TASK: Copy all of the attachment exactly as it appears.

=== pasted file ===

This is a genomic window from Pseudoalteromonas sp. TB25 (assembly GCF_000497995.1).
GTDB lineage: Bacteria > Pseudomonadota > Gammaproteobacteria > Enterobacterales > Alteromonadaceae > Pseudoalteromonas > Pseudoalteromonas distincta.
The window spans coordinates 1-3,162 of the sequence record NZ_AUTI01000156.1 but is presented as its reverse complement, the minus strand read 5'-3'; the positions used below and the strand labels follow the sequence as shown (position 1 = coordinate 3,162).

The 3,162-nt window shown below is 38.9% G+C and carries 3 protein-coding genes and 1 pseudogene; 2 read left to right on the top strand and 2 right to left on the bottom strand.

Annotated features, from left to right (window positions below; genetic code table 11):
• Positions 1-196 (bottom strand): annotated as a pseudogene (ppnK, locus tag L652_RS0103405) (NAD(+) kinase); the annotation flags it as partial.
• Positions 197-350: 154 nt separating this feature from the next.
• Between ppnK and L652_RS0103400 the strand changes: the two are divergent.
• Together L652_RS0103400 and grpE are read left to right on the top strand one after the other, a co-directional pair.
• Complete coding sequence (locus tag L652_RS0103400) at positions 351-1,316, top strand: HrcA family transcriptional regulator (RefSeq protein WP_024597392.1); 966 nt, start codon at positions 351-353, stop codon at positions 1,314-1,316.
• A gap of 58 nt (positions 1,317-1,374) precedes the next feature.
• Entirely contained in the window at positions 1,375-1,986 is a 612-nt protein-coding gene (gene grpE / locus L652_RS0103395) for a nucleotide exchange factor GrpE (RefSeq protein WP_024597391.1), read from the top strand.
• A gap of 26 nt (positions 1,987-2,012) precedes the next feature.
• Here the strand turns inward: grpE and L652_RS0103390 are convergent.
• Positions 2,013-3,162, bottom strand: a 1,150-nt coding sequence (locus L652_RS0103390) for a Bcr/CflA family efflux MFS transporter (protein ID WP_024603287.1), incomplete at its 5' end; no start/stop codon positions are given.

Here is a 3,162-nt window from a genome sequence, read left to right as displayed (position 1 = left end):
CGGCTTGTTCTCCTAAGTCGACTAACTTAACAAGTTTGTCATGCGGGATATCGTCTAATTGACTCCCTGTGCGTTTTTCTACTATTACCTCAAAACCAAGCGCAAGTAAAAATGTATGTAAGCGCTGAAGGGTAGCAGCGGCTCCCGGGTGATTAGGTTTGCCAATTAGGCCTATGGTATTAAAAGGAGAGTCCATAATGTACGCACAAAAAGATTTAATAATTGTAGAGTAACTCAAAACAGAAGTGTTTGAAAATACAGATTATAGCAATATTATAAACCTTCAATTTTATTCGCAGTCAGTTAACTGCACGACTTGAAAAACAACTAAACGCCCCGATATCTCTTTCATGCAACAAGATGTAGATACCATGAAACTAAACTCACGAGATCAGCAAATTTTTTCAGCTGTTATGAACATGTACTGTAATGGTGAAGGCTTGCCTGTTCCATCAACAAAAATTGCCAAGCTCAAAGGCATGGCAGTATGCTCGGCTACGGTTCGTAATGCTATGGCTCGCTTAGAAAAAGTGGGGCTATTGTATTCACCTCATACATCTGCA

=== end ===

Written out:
This is a genomic window from Pseudoalteromonas sp. TB25 (assembly GCF_000497995.1).
GTDB lineage: Bacteria > Pseudomonadota > Gammaproteobacteria > Enterobacterales > Alteromonadaceae > Pseudoalteromonas > Pseudoalteromonas distincta.
The window spans coordinates 1-3,162 of the sequence record NZ_AUTI01000156.1 but is presented as its reverse complement, the minus strand read 5'-3'; the positions used below and the strand labels follow the sequence as shown (position 1 = coordinate 3,162).

The 3,162-nt window shown below is 38.9% G+C and carries 3 protein-coding genes and 1 pseudogene; 2 read left to right on the top strand and 2 right to left on the bottom strand.

Annotated features, from left to right (window positions below; genetic code table 11):
• Positions 1-196 (bottom strand): annotated as a pseudogene (ppnK, locus tag L652_RS0103405) (NAD(+) kinase); the annotation flags it as partial.
• Positions 197-350: 154 nt separating this feature from the next.
• Between ppnK and L652_RS0103400 the strand changes: the two are divergent.
• Together L652_RS0103400 and grpE are read left to right on the top strand one after the other, a co-directional pair.
• Complete coding sequence (locus tag L652_RS0103400) at positions 351-1,316, top strand: HrcA family transcriptional regulator (RefSeq protein WP_024597392.1); 966 nt, start codon at positions 351-353, stop codon at positions 1,314-1,316.
• A gap of 58 nt (positions 1,317-1,374) precedes the next feature.
• Entirely contained in the window at positions 1,375-1,986 is a 612-nt protein-coding gene (gene grpE / locus L652_RS0103395) for a nucleotide exchange factor GrpE (RefSeq protein WP_024597391.1), read from the top strand.
• A gap of 26 nt (positions 1,987-2,012) precedes the next feature.
• Here the strand turns inward: grpE and L652_RS0103390 are convergent.
• Positions 2,013-3,162, bottom strand: a 1,150-nt coding sequence (locus L652_RS0103390) for a Bcr/CflA family efflux MFS transporter (protein ID WP_024603287.1), incomplete at its 5' end; no start/stop codon positions are given.

Here is a 3,162-nt window from a genome sequence, read left to right as displayed (position 1 = left end):
CGGCTTGTTCTCCTAAGTCGACTAACTTAACAAGTTTGTCATGCGGGATATCGTCTAATTGACTCCCTGTGCGTTTTTCTACTATTACCTCAAAACCAAGCGCAAGTAAAAATGTATGTAAGCGCTGAAGGGTAGCAGCGGCTCCCGGGTGATTAGGTTTGCCAATTAGGCCTATGGTATTAAAAGGAGAGTCCATAATGTACGCACAAAAAGATTTAATAATTGTAGAGTAACTCAAAACAGAAGTGTTTGAAAATACAGATTATAGCAATATTATAAACCTTCAATTTTATTCGCAGTCAGTTAACTGCACGACTTGAAAAACAACTAAACGCCCCGATATCTCTTTCATGCAACAAGATGTAGATACCATGAAACTAAACTCACGAGATCAGCAAATTTTTTCAGCTGTTATGAACATGTACTGTAATGGTGAAGGCTTGCCTGTTCCATCAACAAAAATTGCCAAGCTCAAAGGCATGGCAGTATGCTCGGCTACGGTTCGTAATGCTATGGCTCGCTTAGAAAAAGTGGGGCTATTGTATTCACCTCATACATCTGCA